Busted: Bankers and The Global Economy

February 23, 2009

PM Brown: New Global Economy

pm-brown-berlusconi-romeBritish Prime Minister Gordon Brown has stressed the importance of April’s G20 ‘Economic Recovery Summit’ in London in the bid to strike a “global deal” that will “speed up the recovery of the world economy”. He and other European Union members are advocating a new global financial system, but have backed off somewhat due to the reluctance of U.S. support. His recent statement in Rome revealed that all nations need to inject resources into their own economies as well as agree on ways to reform international institutions.

Currently, he is recommending new policies that he calls ‘fairness principles’ against “old excesses” in the banking community, a standard of stewardship instead of speculation. In the meantime, Brown and other European Union members are advocating unity in opposing moves towards protectionist trade policies. They see the U.S. as a major opponent where such policies are concerned.

Back in the United States, international bank holding company, Citigroup continues its precipitous decline. The U.S. government is looking at boosting its’ controlling interest in the banking firm to boost confidence and maintain solvency from toxic debt, part of the speculation that PM Gordon Brown was referring to.  Britain is dealing with similar issues relating to the Royal Bank of Scotland. ~ E. Manning

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November 11, 2008

Britain: New Global Order and Finance

the only thing to fear is fear itself

the only thing to fear is fear itself

History seems to be in the making. The British Prime Minister is on the forefront of digital and economic globalization that sees the current turmoil in the world economy offers a chance to build a “new global order” based on cooperation and opportunity.

Mr. Brown summarized his approach as internationalist, interventionist and progressive, an approach he believes should make the world confident for the future, making 2008 a year to be remembered not for the financial crash, but for the way in which the world “endured it and prevailed”.

pm-and-lord-mayor-banquetOnce again, the British are on the forefront of promoting a new empire of global unity as an enduring power of ideals that promotes a global society that rises to meet challenges as they arise. The Prime Minister sees financial stability as an international duty of peace and unity. He wants to use U.N. peacekeepers to enforce the peace through the reduction of weapons, both nuclear and otherwise.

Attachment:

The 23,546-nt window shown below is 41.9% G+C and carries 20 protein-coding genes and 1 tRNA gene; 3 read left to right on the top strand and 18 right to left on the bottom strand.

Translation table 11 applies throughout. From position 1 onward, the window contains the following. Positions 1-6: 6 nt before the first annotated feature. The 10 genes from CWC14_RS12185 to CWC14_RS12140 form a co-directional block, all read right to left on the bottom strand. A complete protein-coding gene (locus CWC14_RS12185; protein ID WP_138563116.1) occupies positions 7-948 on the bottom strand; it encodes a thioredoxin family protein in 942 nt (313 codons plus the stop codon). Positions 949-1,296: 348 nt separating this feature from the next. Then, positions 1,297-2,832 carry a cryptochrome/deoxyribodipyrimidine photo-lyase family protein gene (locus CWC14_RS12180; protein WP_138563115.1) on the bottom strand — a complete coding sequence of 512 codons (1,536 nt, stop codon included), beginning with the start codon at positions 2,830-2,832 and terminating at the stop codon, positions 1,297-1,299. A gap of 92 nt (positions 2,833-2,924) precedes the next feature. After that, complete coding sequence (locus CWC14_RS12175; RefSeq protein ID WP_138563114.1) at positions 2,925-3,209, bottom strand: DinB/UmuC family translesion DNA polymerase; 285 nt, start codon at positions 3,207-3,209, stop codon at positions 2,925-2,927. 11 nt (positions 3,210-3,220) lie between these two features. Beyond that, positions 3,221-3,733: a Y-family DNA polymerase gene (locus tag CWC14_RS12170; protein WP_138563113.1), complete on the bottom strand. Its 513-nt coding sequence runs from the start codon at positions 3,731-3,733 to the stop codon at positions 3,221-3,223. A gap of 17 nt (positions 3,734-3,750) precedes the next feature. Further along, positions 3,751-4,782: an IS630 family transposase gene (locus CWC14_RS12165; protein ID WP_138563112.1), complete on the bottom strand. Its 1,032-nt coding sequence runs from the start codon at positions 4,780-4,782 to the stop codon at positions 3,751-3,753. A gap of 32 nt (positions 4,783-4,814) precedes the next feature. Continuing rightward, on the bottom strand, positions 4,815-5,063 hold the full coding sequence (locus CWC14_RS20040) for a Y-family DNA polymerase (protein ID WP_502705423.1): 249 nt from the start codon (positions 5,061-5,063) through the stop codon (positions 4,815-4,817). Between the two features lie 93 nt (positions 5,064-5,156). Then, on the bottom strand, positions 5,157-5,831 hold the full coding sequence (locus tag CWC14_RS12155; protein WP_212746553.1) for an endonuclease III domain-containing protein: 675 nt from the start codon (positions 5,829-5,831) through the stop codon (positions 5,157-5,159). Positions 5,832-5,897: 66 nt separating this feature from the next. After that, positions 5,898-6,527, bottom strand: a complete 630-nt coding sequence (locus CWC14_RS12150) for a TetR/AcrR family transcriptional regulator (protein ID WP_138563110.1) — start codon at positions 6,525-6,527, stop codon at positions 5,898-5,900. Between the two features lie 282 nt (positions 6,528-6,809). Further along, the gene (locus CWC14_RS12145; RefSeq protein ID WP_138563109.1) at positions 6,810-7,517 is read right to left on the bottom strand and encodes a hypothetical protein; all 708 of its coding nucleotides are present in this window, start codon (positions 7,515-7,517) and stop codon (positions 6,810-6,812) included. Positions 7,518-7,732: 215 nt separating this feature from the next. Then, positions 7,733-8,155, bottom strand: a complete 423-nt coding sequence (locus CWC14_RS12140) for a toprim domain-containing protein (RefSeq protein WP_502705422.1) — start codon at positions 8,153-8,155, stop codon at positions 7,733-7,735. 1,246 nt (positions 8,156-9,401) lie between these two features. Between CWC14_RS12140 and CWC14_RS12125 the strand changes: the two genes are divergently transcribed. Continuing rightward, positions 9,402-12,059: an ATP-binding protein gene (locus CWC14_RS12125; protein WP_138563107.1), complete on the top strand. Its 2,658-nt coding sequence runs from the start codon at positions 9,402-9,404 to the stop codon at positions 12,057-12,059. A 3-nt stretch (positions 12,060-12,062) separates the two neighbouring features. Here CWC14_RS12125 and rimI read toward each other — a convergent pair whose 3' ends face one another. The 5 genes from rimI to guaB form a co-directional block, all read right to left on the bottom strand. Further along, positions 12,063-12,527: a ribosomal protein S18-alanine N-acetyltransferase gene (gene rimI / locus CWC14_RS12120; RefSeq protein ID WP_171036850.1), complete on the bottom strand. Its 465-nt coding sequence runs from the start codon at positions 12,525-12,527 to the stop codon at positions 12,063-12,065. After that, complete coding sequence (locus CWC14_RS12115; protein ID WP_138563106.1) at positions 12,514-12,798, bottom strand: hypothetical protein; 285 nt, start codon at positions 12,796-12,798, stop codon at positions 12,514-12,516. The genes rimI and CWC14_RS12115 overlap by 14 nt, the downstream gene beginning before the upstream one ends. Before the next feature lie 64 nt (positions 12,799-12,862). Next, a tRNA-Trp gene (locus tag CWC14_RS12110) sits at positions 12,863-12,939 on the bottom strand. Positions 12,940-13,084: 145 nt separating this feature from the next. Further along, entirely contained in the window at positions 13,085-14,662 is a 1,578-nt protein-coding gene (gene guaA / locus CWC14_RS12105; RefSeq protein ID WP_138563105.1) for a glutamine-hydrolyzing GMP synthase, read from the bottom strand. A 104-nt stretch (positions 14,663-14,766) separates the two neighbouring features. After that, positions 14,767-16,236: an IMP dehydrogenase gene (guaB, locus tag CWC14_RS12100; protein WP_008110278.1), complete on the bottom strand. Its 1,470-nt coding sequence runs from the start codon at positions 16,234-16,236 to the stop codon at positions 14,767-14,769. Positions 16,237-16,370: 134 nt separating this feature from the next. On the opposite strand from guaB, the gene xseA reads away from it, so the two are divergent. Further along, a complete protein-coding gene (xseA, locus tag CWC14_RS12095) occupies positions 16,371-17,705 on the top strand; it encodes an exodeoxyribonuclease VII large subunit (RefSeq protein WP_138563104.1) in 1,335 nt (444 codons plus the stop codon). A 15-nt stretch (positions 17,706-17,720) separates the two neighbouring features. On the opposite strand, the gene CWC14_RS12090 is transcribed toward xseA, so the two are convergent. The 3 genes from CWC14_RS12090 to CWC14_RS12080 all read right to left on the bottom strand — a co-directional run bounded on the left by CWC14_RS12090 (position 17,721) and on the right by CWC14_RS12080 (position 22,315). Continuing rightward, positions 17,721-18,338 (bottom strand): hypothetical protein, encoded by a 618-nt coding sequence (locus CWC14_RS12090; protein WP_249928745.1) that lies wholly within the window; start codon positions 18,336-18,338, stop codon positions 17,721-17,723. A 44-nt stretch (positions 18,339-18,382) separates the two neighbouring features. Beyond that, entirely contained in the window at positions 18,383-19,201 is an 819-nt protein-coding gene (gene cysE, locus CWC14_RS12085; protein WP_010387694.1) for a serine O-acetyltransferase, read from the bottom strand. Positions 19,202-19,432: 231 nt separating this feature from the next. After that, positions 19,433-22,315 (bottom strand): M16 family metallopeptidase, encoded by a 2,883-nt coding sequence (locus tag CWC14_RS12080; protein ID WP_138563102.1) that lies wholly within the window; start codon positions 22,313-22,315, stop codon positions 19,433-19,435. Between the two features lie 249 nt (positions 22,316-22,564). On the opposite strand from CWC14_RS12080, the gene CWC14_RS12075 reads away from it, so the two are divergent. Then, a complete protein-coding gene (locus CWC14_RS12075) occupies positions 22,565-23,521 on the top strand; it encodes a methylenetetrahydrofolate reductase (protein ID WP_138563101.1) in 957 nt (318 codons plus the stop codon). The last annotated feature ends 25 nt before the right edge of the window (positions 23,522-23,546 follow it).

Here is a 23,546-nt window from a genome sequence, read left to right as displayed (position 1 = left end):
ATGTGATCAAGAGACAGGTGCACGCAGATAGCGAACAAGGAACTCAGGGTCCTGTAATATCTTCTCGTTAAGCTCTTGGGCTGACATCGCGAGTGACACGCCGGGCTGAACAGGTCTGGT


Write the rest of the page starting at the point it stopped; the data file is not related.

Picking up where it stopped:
He speaks of getting behind the United States to bring about a new change of global mission even though at this time, neither George Bush or Barack Obama are now speaking about this mission. Barack Obama has dropped hints. Could something be going on behind the scenes that isn’t public knowledge? This prospect seems likely.

Prime Minister Brown gives high meaning to what he sees as the new Bretton Woods accord, involving the creation of a new monetary age and a new age of international cooperation. He is promoting getting rid of old orthodoxies in exchange for building on a new global solution of prosperity through the World Bank and new measures to sustain growth. This effort seems to built around the charismatic conviction of Gordon Brown and Barack Obama. You should be paying attention. For those that are concerned with Biblical prophecy, this is a very interesting item to take note of. ~ E. Manning

October 13, 2008

Is a New Era of Economic Finance on the Way?

Britain taking charge

Britain taking charge

While many nations muddle undecisively about their part in the looming global finance crisis, Britain has increasingly taken bolder and more decisive steps in an effort to stem the tide of ruin. Now Prime Minister Gordon Brown is calling for a new financial accord to refashion banking and finance rules for the modern era. “We must now create the right new financial architecture for the global age.”

Many governments in Europe has agreed to follow Britain’s lead by recapitalizing banks and guaranteeing interbank lending. The G-8, of which Britain is a part, are in the planning stages for a meeting soon. “We must now reform the international financial system around agreed principles of transparency, integrity, responsibility, good housekeeping and co-operation across borders.”

Under the British plan, banks that are rescued with taxpayer money will be forced to cease bonuses that have encouraged excessive risk-taking in the past as well as terminating dividends to shareholders. The down side to the bank rescues is that there is currently no incentive for investment and little hope for immediate growth, both hallmarks of the “for profit” market.